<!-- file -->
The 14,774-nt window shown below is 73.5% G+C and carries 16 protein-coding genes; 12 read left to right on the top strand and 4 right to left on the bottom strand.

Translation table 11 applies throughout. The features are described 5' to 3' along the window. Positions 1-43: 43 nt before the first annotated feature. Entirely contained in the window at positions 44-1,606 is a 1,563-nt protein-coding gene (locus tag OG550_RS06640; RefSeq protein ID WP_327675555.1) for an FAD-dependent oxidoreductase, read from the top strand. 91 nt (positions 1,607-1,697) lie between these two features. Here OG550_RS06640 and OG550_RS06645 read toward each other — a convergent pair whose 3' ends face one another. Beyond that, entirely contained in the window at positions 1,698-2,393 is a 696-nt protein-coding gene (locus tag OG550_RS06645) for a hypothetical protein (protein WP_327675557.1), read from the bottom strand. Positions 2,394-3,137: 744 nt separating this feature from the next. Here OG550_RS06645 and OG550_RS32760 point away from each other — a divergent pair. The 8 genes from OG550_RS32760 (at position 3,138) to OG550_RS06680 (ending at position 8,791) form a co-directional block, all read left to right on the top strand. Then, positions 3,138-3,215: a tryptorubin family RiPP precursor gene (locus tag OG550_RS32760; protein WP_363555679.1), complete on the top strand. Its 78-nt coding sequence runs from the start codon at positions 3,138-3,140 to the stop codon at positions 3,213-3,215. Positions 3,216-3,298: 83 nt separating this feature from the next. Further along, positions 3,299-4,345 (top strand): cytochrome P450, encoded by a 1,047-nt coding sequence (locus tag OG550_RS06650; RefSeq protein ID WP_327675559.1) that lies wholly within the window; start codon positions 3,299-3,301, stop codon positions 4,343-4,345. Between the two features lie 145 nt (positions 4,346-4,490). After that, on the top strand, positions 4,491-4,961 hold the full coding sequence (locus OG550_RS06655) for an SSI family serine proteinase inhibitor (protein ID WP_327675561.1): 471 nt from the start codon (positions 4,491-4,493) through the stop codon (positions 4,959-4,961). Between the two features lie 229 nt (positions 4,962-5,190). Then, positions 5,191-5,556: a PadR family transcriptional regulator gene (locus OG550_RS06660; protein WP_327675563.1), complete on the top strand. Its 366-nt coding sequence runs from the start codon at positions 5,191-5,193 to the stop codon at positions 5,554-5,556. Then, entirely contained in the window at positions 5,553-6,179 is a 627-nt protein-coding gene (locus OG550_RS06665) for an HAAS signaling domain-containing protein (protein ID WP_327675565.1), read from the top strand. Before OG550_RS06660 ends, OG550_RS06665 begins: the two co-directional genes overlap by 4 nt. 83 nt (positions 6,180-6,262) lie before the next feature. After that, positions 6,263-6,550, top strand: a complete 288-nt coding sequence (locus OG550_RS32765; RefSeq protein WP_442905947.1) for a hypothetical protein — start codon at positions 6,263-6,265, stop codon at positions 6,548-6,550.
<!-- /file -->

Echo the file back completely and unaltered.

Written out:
The 14,774-nt window shown below is 73.5% G+C and carries 16 protein-coding genes; 12 read left to right on the top strand and 4 right to left on the bottom strand.

Translation table 11 applies throughout. The features are described 5' to 3' along the window. Positions 1-43: 43 nt before the first annotated feature. Entirely contained in the window at positions 44-1,606 is a 1,563-nt protein-coding gene (locus tag OG550_RS06640; RefSeq protein ID WP_327675555.1) for an FAD-dependent oxidoreductase, read from the top strand. 91 nt (positions 1,607-1,697) lie between these two features. Here OG550_RS06640 and OG550_RS06645 read toward each other — a convergent pair whose 3' ends face one another. Beyond that, entirely contained in the window at positions 1,698-2,393 is a 696-nt protein-coding gene (locus tag OG550_RS06645) for a hypothetical protein (protein WP_327675557.1), read from the bottom strand. Positions 2,394-3,137: 744 nt separating this feature from the next. Here OG550_RS06645 and OG550_RS32760 point away from each other — a divergent pair. The 8 genes from OG550_RS32760 (at position 3,138) to OG550_RS06680 (ending at position 8,791) form a co-directional block, all read left to right on the top strand. Then, positions 3,138-3,215: a tryptorubin family RiPP precursor gene (locus tag OG550_RS32760; protein WP_363555679.1), complete on the top strand. Its 78-nt coding sequence runs from the start codon at positions 3,138-3,140 to the stop codon at positions 3,213-3,215. Positions 3,216-3,298: 83 nt separating this feature from the next. Further along, positions 3,299-4,345 (top strand): cytochrome P450, encoded by a 1,047-nt coding sequence (locus tag OG550_RS06650; RefSeq protein ID WP_327675559.1) that lies wholly within the window; start codon positions 3,299-3,301, stop codon positions 4,343-4,345. Between the two features lie 145 nt (positions 4,346-4,490). After that, on the top strand, positions 4,491-4,961 hold the full coding sequence (locus OG550_RS06655) for an SSI family serine proteinase inhibitor (protein ID WP_327675561.1): 471 nt from the start codon (positions 4,491-4,493) through the stop codon (positions 4,959-4,961). Between the two features lie 229 nt (positions 4,962-5,190). Then, positions 5,191-5,556: a PadR family transcriptional regulator gene (locus OG550_RS06660; protein WP_327675563.1), complete on the top strand. Its 366-nt coding sequence runs from the start codon at positions 5,191-5,193 to the stop codon at positions 5,554-5,556. Then, entirely contained in the window at positions 5,553-6,179 is a 627-nt protein-coding gene (locus OG550_RS06665) for an HAAS signaling domain-containing protein (protein ID WP_327675565.1), read from the top strand. Before OG550_RS06660 ends, OG550_RS06665 begins: the two co-directional genes overlap by 4 nt. 83 nt (positions 6,180-6,262) lie before the next feature. After that, positions 6,263-6,550, top strand: a complete 288-nt coding sequence (locus OG550_RS32765; RefSeq protein WP_442905947.1) for a hypothetical protein — start codon at positions 6,263-6,265, stop codon at positions 6,548-6,550.